Legislation allowing NC parents to opt-out of mask requirements to be proposed in state House

By Theresa Opeka

Raleigh, NC – Following the N.C. Department of Health and Human Services announcement that North Carolina won’t be ending the mask mandate for public school children, N.C. Speaker of the House, Tim Moore, R-Cleveland, stated that the House would be advancing legislation to give parents the ability to opt-out of the mask requirement. Legislation is expected after redistricting.

On Sunday night 70,000 fans were shoulder to shoulder, unmasked, shouting for their team, unmasked despite Los Angeles’s mask mandate, at Sofi Stadium. We are telling our children what is important. It is not them. (TV screen capture)

 “Virginia is already advancing a bipartisan bill just like this,” wrote Moore. “It is parents, not politicians, who should decide whether or not to mask their children.” 

In a February 10 meeting with county health officials from across the state, the N.C. Department of Health and Human Services said the agency is updating the DHHS Strong Schools NC Public Health Toolkit K-12 to recommend “students and staff no longer be required to stay home from school following a COVID-19 exposure unless they have symptoms or test positive.” Before this change, teachers and students were instructed to stay home from school for possible COVID exposure, even if they had no signs of infection.   

The update takes effect on February 21. It fails to address rising public concern over the continued mandatory masking of children in kindergarten through grade 12. Guidelines in the DHHS toolkit advise that students in North Carolina public schools be required to wear masks up to 10 or 12 hours a day, every day if they also have after-school activities. At a minimum, the guidelines mean children as young as 5 are in masks for six or seven hours each day. 

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 “Keeping kids in the classroom remains a top priority,” DHHS Secretary Kody H. Kinsley said in a press release announcing the update. “As we have done throughout the pandemic, we evaluate which tools are most effective to protect students and staff. This is the right approach for this point in the pandemic and includes flexibility for local schools and health departments to use data to make informed decisions and respond to local conditions.”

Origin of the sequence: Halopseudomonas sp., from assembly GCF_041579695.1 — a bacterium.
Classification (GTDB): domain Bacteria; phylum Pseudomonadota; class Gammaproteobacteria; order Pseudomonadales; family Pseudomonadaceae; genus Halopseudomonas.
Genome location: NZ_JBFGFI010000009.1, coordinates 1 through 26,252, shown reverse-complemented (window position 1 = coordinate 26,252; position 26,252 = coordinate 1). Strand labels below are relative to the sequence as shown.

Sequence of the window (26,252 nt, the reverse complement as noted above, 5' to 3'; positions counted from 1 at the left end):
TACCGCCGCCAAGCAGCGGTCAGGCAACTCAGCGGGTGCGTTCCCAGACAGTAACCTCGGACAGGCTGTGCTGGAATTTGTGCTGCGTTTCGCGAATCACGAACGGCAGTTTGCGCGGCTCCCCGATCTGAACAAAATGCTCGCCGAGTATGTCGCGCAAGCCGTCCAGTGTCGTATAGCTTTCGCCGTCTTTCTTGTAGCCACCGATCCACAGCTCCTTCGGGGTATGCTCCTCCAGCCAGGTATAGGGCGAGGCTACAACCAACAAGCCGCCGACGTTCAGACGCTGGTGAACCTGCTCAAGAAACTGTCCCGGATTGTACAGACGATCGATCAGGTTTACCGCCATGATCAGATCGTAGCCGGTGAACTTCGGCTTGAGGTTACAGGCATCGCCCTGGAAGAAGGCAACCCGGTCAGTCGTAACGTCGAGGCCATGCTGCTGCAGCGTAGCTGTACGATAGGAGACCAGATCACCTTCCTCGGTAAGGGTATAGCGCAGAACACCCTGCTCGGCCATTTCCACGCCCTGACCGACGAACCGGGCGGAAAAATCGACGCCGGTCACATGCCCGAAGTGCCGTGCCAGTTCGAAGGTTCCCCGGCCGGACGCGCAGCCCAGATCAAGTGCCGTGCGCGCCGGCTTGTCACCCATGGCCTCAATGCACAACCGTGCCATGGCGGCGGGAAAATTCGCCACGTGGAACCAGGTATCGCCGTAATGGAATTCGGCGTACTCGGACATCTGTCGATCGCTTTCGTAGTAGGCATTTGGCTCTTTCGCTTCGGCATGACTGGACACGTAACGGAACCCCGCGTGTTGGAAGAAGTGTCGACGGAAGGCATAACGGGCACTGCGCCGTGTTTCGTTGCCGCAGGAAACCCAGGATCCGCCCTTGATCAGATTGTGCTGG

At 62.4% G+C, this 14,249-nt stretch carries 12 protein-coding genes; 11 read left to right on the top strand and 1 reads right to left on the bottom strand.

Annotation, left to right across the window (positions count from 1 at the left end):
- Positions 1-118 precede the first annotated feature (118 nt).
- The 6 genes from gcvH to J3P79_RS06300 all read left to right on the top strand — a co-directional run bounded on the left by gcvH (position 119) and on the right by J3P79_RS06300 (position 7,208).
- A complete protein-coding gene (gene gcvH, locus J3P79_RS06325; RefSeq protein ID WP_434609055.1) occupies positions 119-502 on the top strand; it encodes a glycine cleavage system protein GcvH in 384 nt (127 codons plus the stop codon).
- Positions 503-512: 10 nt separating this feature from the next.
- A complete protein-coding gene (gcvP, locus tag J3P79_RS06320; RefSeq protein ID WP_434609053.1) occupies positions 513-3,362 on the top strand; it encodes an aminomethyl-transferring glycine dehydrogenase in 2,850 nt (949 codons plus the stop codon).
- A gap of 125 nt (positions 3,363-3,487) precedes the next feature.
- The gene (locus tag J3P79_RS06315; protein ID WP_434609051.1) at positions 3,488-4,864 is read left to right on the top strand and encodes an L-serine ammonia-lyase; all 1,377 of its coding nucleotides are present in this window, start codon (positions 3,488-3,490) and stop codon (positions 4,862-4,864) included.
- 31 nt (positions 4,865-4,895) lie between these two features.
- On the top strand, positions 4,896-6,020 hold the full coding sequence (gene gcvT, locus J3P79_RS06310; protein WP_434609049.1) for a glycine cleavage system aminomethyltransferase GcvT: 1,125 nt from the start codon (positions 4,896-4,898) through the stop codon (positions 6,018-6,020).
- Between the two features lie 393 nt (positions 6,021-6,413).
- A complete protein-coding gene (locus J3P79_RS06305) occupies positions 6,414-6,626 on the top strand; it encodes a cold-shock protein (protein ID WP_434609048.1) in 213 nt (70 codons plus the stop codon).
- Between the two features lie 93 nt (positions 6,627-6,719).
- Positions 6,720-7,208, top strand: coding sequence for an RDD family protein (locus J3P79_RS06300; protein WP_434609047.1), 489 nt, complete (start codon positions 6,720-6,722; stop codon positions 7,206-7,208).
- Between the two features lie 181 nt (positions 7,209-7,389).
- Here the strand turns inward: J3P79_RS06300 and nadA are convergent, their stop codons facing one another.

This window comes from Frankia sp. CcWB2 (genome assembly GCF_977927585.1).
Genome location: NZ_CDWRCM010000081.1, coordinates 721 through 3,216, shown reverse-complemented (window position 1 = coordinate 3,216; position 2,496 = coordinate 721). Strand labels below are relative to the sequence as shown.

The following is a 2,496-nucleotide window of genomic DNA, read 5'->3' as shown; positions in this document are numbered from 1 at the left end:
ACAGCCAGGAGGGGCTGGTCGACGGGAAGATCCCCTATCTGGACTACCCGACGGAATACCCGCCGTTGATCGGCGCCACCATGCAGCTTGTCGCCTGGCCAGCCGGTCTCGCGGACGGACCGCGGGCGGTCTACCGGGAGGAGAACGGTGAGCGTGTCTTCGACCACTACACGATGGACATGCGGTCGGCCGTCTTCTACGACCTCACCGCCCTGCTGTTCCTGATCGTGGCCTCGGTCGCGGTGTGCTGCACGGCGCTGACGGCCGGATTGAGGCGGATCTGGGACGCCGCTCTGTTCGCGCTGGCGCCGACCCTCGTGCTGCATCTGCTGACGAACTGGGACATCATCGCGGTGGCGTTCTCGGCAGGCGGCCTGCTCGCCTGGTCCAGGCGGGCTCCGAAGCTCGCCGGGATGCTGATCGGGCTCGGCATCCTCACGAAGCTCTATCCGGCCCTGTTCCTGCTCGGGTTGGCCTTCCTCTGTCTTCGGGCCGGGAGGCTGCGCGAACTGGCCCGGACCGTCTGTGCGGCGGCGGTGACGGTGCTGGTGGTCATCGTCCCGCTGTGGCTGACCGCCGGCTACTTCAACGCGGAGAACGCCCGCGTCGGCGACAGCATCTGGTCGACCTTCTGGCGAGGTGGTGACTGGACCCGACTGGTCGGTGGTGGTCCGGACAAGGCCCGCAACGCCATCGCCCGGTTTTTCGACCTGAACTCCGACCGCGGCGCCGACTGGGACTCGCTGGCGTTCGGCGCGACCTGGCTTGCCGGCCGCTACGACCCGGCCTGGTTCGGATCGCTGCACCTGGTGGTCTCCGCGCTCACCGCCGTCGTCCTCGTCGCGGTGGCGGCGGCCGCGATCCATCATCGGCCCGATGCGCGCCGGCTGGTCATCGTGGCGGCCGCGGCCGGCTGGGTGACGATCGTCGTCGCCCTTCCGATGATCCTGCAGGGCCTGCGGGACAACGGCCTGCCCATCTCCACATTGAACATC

However, counties have argued the state health agency is too vague about whether the state toolkit rules are enforceable, and just how much real flexibility schools have. Earlier this school year, DHHS threatened to sue Union County for making masks optional. 

Moore sent a letter Thursday to Gov. Roy Cooper urging the governor to join the list of states which have eased mask mandates on school children.  

His latest statement notes the inaction of the removal of the mandate will continue to negatively impact children.  ”This failure by Governor Cooper and DHHS to roll back obsolete mask mandates will mean that many schools will leave those mandates in place,” Moore said. “Yesterday’s updates were simply not strong enough. We must do more to protect our children from further learning setbacks and the other consequences of keeping these mandates in place.” 

Other state leaders have cited declining infection and hospitalization rates, along with growing vaccination rates, as the reason they’re easing restrictions. North Carolina is experiencing the same drops. Last week, daily reported cases fell by 43%, and COVID-related hospitalizations dropped by 18%. That follows the national rates of 44% and 18%, respectively. 

Most recently, New York and Massachusetts announced Wednesday they would ease school mask requirements. Effective February 28 in Massachusetts, masks become optional unless a local district decides otherwise. Starting in March, New Jersey, Delaware, and Connecticut, masks become optional for all students and teachers.  New York said they will revisit their mask mandate for schools, which was to end February 21, at the beginning of March.